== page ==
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The 5 Top Stocks in 3 Growing Industries

by , 26 September 2019
The 5 Top Stocks in 3 Growing Industries
Q. "Hi Timon, I'm looking to expand the number of international shares to trade. I have seen through Real Wealth and Trading Tips that there are a number of growing industries in the world. Three that come to mind include: Artificial Intelligence, Electric Cars and Renewable Energy... Could you name a few of the large names that make up these industries so that I can add these shares to my watch list?"
 
A. I will list the top five shares with each industry that I look at…
 
Industry 1 - Artificial Intelligence Stocks:
 
1. NVIDIA (NVDA)
2. IBM (IBM)
3. BAIDU (BIDU)
4. YEXT (YEXT)
5. AMAZON (AMZN)
 
Industry 2 - Electric Cars Stocks:
 
1. TESLA (TSLE)
2. NIO (NIO)
3. NISSAN (NISANY)
4. VOLVO (VLVL)
5. MAGNA (MGA)
 
Industry 3 - Renewable Energy Stocks:
 
1. NEXTERA (NEE)
2. TRANSLATA (TAC)
3. ENVIVA (EVA)
4. TPI COMP (TPIC)
5. SIEMANS (SIE)
 
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Q. "Good day Timon. When I place a trade it asks for the volume I would like to buy. Could you please explain what 'Volume' value they are talking about as I do not want to make a mistake?"
 
A. Depending on the trading platform you're using, there are only two volume numbers I am aware of when you trade.
 
The first type is the number of shares available to buy according to the bid (buy) and offer (sell) at any one time.
 
The second 'volume' value, most probably relates to buying or selling shares through 'Spread Trading'.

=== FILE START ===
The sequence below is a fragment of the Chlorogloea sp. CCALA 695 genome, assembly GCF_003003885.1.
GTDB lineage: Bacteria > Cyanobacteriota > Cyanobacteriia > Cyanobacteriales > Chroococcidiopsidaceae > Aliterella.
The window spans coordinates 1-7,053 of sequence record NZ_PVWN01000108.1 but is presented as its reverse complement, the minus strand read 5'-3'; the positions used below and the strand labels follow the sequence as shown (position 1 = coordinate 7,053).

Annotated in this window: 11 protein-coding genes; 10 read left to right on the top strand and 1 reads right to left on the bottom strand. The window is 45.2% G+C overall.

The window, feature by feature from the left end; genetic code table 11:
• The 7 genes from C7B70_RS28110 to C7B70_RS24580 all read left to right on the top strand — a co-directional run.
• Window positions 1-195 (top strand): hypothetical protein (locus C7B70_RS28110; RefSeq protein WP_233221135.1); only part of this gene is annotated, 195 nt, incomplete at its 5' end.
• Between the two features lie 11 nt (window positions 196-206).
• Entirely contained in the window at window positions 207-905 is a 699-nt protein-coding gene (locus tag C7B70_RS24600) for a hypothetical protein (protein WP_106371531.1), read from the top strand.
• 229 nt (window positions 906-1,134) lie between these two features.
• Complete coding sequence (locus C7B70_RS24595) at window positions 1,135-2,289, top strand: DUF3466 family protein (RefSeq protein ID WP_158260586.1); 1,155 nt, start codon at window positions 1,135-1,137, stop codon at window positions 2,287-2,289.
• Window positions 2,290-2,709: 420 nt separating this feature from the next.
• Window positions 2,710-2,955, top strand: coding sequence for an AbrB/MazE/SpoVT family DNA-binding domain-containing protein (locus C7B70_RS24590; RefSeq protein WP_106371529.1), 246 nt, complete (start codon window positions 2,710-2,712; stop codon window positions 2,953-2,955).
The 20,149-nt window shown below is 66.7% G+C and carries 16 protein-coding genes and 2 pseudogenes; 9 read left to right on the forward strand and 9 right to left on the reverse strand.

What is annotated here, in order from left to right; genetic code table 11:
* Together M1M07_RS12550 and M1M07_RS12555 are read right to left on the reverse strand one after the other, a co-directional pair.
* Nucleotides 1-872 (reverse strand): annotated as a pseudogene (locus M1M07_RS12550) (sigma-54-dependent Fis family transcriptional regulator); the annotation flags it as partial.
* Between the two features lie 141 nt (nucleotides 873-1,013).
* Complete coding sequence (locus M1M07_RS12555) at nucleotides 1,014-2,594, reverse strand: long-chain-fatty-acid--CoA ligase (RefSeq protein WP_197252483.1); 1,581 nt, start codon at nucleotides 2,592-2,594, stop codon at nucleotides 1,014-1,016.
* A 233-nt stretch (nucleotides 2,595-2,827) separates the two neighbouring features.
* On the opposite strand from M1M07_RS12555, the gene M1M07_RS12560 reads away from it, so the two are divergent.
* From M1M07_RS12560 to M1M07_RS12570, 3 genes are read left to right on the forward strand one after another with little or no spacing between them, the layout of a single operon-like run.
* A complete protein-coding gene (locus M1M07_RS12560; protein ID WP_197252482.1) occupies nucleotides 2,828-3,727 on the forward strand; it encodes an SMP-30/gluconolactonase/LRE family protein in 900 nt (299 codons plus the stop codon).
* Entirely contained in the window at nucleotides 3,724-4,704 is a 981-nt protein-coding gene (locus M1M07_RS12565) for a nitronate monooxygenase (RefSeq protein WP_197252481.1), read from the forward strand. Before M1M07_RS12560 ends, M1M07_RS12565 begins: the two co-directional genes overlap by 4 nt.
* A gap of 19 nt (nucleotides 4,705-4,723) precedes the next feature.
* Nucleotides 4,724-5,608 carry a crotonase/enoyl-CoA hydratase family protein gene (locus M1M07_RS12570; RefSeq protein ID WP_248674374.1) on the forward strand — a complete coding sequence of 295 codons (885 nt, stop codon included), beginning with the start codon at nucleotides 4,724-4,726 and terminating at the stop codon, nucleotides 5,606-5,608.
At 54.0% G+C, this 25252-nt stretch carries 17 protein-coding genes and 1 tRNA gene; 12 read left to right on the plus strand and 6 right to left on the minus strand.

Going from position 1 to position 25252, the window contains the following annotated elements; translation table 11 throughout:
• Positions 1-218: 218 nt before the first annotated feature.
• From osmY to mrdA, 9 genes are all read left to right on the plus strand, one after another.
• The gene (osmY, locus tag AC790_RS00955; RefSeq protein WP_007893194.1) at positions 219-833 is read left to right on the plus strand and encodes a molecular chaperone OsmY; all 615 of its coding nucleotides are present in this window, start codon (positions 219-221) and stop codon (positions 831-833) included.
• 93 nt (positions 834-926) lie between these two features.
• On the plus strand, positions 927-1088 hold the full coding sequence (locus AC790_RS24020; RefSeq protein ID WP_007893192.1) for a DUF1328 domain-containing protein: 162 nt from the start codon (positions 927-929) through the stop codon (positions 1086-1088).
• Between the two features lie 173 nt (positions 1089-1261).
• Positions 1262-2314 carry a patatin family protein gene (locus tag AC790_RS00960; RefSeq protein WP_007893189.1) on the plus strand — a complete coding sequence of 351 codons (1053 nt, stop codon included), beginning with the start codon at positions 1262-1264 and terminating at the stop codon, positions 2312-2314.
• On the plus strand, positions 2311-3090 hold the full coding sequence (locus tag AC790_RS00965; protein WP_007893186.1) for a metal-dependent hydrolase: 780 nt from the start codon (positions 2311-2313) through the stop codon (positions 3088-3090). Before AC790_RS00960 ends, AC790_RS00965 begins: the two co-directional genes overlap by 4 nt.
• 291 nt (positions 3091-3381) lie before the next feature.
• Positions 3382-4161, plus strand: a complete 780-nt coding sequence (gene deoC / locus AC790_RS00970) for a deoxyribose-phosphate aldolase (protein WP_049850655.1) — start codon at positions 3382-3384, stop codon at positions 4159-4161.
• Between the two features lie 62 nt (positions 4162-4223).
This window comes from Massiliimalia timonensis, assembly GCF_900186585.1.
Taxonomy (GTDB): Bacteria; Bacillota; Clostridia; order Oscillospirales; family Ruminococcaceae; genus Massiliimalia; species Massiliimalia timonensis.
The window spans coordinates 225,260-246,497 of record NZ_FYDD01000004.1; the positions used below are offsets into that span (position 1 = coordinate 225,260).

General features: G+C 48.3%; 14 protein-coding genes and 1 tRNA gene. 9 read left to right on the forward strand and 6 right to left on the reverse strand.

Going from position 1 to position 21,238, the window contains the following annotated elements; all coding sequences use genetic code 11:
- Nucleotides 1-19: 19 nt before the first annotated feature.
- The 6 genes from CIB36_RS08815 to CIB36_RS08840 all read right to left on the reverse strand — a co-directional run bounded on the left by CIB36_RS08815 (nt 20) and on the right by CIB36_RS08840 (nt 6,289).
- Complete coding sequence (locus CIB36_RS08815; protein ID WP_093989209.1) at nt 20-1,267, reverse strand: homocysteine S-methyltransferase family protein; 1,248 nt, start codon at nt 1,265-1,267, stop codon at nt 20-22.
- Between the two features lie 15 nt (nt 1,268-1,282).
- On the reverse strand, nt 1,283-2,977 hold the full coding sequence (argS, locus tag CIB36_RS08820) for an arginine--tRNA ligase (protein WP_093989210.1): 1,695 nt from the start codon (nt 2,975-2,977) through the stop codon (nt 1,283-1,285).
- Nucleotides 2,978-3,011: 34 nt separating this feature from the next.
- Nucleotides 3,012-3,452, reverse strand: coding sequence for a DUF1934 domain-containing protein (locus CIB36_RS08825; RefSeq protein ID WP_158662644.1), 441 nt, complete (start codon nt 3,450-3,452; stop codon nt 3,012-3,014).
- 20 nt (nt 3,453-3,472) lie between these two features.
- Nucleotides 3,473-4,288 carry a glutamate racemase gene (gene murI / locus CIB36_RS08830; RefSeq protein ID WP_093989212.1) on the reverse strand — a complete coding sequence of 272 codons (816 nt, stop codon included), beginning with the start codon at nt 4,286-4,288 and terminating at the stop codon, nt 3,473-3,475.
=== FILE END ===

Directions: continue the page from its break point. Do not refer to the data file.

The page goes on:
On your trading platform such as GT247.com or MetaTrader, 'Volume' in this case is also known as the 'Risk per cent move'.
 
If you choose a 'volume' of 1 cent risk per 1 cent move, this means every 1 cent the share price moves against or for you, you'll lose or gain 1 cent.
 
However, if you choose a volume of 100 cents (R1), then for every 1 cent the share moves against or for you, you'll lose or gain 100 cents.
 
And if the share price moves 50 cents against your preferred direction, you'll be down on your portfolio 5,000 cents (100 cents risk per 1 cent move X 50 cents move in trade).
 
To conclude the two main volume numbers that are available to trade.
 
1. Volume can either show you the number of available shares to buy or sell at a specific price
 
2. Volume is the chosen “Risk per cent move” you'll choose when you Spread Trade.
 
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Q. "If I would like to calculate the market capitalisation of an international share such as Wal-Mart, is there a way I can do it manually?"
 
A. Yes most definitely...
 
In fact, last week PickPocket Trader sent out a trade by going long (buying) Wal-Mart and so this is a perfect example which we can use to calculate the market capitalisation.
 
Let's start with what it is.
 
The market capitalisation of a share is the value of a company that is traded on the stock market. It is calculated by multiplying the total number of shares by the most current share price.
 
The easiest way to calculate the market capitalisation of a share like Wal-Mart is to use Google. Type in "Wal-Mart Shares Info" and you'll see the share chart as well as the 'Shares Volume and its current share price.
 
The current share price is trading at $116.98 and the total volume of shares are at 2,945,000,000.
 
This means the market capitalisation for Wal-Mart is at $344,506,100,000. If you'd like to calculate what that value is in rands you'll just multiply it by the USD/ZAR which is currently at R14.90.
 
Trade well,
Timon Rossolimos,
Analyst, Red Hot Storm Trader
 
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The 5 Top Stocks in 3 Growing Industries
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